By Phillip B. Levine
My father, a child of the Great Depression, used to say, “for free, take.” But sometimes free isn’t always a good deal. “Free college tuition” is an example of that. New York State’s recently passed Excelsior Scholarship, for instance, provides free tuition for all students whose family income is below $125,000. It is a well-intentioned but flawed policy that is born from misunderstanding college costs and the desire to simply do something. A better understanding of those costs would lead to a better solution.
Let’s consider a specific example. Suppose a student from Syracuse is interested in attending the State University of New York at Binghamton University and Vassar College, a private, liberal arts college not too far away in Poughkeepsie, N.Y. These schools list their costs at $25,000 (in-state) and $68,000, respectively. Binghamton’s stated price is expensive. Vassar’s is exorbitant—only the privileged few can afford that.
How does “free tuition” help at Binghamton? Consider a family at the national median of $55,000; tuition for that student would be free. But of the $25,000 cost, only $6,500 is tuition. The rest represents room and board along with other fees and expenses. That still leaves $18,500. And “free tuition,” under the Excelsior plan, displaces other forms of financial aid, so this family is likely to be stuck with a bill that is not much different than what it would have been otherwise.
What about Vassar? Despite the $68,000 price tag, it may be much less expensive for this family even after “free tuition” at Binghamton. To demonstrate, let’s use MyinTuition, the simple financial aid calculator I created and recently released for Vassar and 14 other schools with similar financial-aid systems. MyinTuition’s mission is to make college costs more transparent so that lower- and middle-income families can make more informed educational decisions. Users provide just six basic financial characteristics to obtain an estimate; it takes them an average of three minutes to complete.
Using this tool, that same family with limited asset holdings would be estimated to pay $8,600 at Vassar, less than half the price it would pay for SUNY-Binghamton. That amount would be similar at any of the other institutions that currently use MyinTuition and many others like them. Is free really better? This comparison is not meant to say that private, liberal arts colleges are a better choice than state schools. But it is useful because it shows that generous financial aid may be better, in many cases, than the lauded “free tuition” plan concocted by New York State.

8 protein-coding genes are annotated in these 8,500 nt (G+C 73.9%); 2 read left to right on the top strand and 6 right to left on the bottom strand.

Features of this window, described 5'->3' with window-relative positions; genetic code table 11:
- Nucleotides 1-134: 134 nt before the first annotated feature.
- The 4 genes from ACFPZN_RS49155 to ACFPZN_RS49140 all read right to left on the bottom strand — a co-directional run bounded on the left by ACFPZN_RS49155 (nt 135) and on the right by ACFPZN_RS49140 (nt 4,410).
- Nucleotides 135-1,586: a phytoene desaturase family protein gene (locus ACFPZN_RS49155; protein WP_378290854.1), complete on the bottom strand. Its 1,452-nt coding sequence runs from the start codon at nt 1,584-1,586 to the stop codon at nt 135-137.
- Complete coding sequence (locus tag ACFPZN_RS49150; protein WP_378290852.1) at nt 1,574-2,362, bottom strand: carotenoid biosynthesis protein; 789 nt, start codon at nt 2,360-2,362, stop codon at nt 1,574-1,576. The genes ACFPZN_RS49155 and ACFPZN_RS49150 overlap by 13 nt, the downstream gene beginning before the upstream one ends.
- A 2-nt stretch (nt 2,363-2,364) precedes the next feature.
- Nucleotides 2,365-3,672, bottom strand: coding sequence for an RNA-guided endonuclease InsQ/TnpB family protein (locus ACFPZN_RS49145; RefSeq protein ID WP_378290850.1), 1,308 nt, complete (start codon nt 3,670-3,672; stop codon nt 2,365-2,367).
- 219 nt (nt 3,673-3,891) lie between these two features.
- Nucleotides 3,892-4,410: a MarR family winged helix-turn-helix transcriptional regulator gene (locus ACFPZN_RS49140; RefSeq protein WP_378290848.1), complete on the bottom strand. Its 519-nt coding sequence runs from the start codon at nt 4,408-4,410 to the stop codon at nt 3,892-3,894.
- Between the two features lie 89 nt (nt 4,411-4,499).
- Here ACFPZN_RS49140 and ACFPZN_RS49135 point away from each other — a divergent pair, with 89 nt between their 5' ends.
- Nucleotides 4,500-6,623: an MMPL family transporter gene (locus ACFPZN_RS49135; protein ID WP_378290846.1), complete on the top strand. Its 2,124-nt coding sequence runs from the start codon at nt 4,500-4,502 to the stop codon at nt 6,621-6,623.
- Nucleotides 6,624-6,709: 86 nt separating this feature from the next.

Misperceptions like this about cost are pervasive and they matter. Surveys of students show that the majority only know the “sticker price” and, indeed, $25,000 is a lot less than $68,000. But what matters isn’t the maximum amount you could pay, but the actual amount you have to pay.
Who does “free tuition” help? Consider a family that makes $125,000. It will qualify and be expected to pay the same $18,500, down from the $25,000 it would otherwise be expected to pay. At Vassar, for that same family with $200,000 in assets (a typical amount for families with that level of income), the cost would rise to around $35,000. So this family benefits from “free tuition.”
The biggest beneficiaries of state support, though, make even more than that. Families at $250,000 or higher would not qualify for free tuition at Binghamton; they would owe the full $25,000. At Vassar, with typical asset holdings, they would likely owe the full amount, $68,000. So the savings of attending Binghamton compared to Vassar is greatest for this family. Therefore, even under the Excelsior plan, these families get the greatest benefit from the system.
To be sure, all of these costs are still high. The family with $55,000 in income will still struggle to come up with $8,000 per year—loans will almost certainly be necessary. Families making $125,000 still need help paying for college. And, in general, only more highly ranked colleges offer as much financial aid as Vassar, although a student applying to Binghamton University would likely be a contender at one of those schools.
But the lesson that state support should better target those with greatest need still stands. It certainly is becoming more true that attaining a middle-class or higher lifestyle requires a college degree. As a society, we do not appear willing to devote the extensive resources necessary to make college truly free for all students. The money that we are going to spend should be devoted to the places where it can make the biggest difference. Enabling as many students as possible from all economic backgrounds to achieve a college education is imperative.
One reason why that simple principle is a difficult one to implement is because our understanding of the true cost of attending college is so limited. Sticker prices are easy to understand. Free tuition is easy to understand. But at the end of the day what matters is what people truly have to pay. That is much harder to understand.
To better assist the families making college decisions and the policymakers trying to make higher education more affordable, we need to do a better job communicating the true cost of attending college. Simple calculators of these costs need to be more pervasive, and the financial aid system itself needs to be simplified to improve everyone’s understanding of college costs. Otherwise, we may be stuck with more plans for “free tuition” that simply aren’t free.